ASHA recommends that school-based audiologists and SLPs review this information in the event of school closures due to Coronavirus Disease 19 (COVID-19). ASHA also provides COVID-19 updates, including on-the-job resources related to academic programs, telepractice, telesupervision, handling in-person appointments, assessing personal risk, and taking precautions.
The U.S. Department of Education (ED) and the Centers for Medicare & Medicaid Services (CMS) have released new resources to provide guidance to those working in schools and providing services to children with disabilities.
ED’s Office for Civil Rights (OCR) and the Office for Special Education and Rehabilitative Services (OSERS) released guidance to states and other stakeholders amid the COVID-19 pandemic titled, Supplemental Fact Sheet Addressing the Risk of COVID-19 in Preschool, Elementary and Secondary Schools While Serving Children with Disabilities [PDF]. The guidance explains that as a school district takes necessary steps to address the health, safety, and well-being of all its students and staff, educators can use distance learning opportunities to serve all students, including students with disabilities, and comply with Individuals with Disabilities Education Act (IDEA), Section 504 of the Rehabilitation Act (Section 504), and Title II of the Americans with Disabilities Act.
ED made clear that a free appropriate public education (FAPE) may be provided consistent with the need to protect the health and safety of students with disabilities and those individuals providing special education and related services to students. FAPE may include, as appropriate, special education and related services delivered through distance instruction provided virtually, online, or telephonically. ED noted that many disability-related modifications and services may be effectively provided online, which may include, for instance, extensions of time for assignments, videos with accurate captioning or embedded sign language interpreting, accessible reading materials, and many speech or language services through video conferencing.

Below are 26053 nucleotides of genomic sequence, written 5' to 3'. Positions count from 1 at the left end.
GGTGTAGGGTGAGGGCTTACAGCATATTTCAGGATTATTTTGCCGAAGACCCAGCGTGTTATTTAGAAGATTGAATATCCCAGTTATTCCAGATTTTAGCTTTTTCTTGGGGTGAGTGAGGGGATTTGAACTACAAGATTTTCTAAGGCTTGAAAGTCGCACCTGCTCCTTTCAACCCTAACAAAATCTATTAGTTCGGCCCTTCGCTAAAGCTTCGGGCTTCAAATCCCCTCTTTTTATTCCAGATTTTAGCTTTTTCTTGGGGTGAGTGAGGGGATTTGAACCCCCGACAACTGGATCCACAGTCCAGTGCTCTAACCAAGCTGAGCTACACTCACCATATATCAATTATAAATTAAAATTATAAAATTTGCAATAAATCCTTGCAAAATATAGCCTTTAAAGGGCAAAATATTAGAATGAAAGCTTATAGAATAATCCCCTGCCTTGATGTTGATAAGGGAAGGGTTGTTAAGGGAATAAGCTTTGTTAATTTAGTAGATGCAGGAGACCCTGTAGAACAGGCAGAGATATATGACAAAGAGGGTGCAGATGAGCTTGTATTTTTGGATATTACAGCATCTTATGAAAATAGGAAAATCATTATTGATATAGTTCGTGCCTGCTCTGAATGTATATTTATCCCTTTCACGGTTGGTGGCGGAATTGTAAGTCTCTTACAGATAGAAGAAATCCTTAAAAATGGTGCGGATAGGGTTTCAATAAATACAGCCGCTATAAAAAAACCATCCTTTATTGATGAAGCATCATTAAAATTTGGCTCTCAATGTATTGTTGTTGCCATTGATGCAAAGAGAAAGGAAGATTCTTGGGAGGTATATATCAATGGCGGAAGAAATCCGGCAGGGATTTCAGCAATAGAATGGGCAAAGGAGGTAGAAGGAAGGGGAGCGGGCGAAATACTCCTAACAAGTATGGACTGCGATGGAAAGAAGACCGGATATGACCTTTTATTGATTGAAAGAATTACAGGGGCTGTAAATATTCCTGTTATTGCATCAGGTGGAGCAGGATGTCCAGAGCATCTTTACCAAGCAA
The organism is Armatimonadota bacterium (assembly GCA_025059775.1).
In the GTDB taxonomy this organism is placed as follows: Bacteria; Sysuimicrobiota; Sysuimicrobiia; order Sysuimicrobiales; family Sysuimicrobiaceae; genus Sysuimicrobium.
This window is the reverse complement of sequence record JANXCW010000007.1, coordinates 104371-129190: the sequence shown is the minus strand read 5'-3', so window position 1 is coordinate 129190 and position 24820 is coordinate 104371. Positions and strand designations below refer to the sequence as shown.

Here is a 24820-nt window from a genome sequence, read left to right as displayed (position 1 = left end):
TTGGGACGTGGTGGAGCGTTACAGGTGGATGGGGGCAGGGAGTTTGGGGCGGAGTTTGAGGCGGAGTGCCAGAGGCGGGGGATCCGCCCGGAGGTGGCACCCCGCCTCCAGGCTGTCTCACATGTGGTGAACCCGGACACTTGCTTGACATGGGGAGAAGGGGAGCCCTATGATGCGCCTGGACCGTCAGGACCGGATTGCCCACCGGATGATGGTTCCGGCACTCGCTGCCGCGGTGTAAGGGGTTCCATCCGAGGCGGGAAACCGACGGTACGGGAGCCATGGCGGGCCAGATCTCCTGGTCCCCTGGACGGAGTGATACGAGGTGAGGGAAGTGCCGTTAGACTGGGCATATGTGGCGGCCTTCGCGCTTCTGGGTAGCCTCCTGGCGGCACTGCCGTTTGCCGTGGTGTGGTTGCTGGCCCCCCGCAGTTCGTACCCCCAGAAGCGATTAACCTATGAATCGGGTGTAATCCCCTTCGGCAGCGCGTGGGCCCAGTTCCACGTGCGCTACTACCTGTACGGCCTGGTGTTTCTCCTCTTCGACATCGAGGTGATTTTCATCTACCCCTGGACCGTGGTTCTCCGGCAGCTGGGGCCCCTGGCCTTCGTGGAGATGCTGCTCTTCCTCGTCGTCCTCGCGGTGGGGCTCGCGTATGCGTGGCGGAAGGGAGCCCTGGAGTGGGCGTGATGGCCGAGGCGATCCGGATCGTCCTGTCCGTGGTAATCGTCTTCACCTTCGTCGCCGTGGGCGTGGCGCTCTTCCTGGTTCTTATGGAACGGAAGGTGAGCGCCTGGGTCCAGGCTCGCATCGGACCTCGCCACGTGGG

Additionally, OSERS attached a list to the Supplemental Fact Sheet with information on IDEA timeframes that may be extended during this unprecedented national emergency. (March 21, 2020)
ED has issued new resources to assist school-based educators in protecting student privacy and ensuring students with disabilities continue receiving services required under the IDEA. ED’s Questions and Answers on Providing Services to Children with Disabilities During the Coronavirus Disease 2019 Outbreak [PDF] (ED Q&A; March 2020) outlines states’ responsibilities to infants, toddlers, and children with disabilities and their families, and to the staff serving these children. It answers the most common questions schools have about when and how they must provide instruction, including when to consider use of online or virtual instruction and other curriculum-based instructional activities.
Laurie VanderPloeg, the director of the Office of Special Education Programs, which is within ED, provided a detailed overview of the ED Q&A document and answered questions about topics such as compensatory education, distance/virtual learning, homebound, and FAPE in this video resource. You can also find questions and answers addressed in the video in this document [PDF], categorized by the following topics: compensatory services, distance/virtual learning, educational services, educator choice, FAPE, federal funds, homebound, IDEA compliance, IEP team decision, LEA decision, out-of-district, parent choice, privacy law, school/district closed, and IDEA timeline.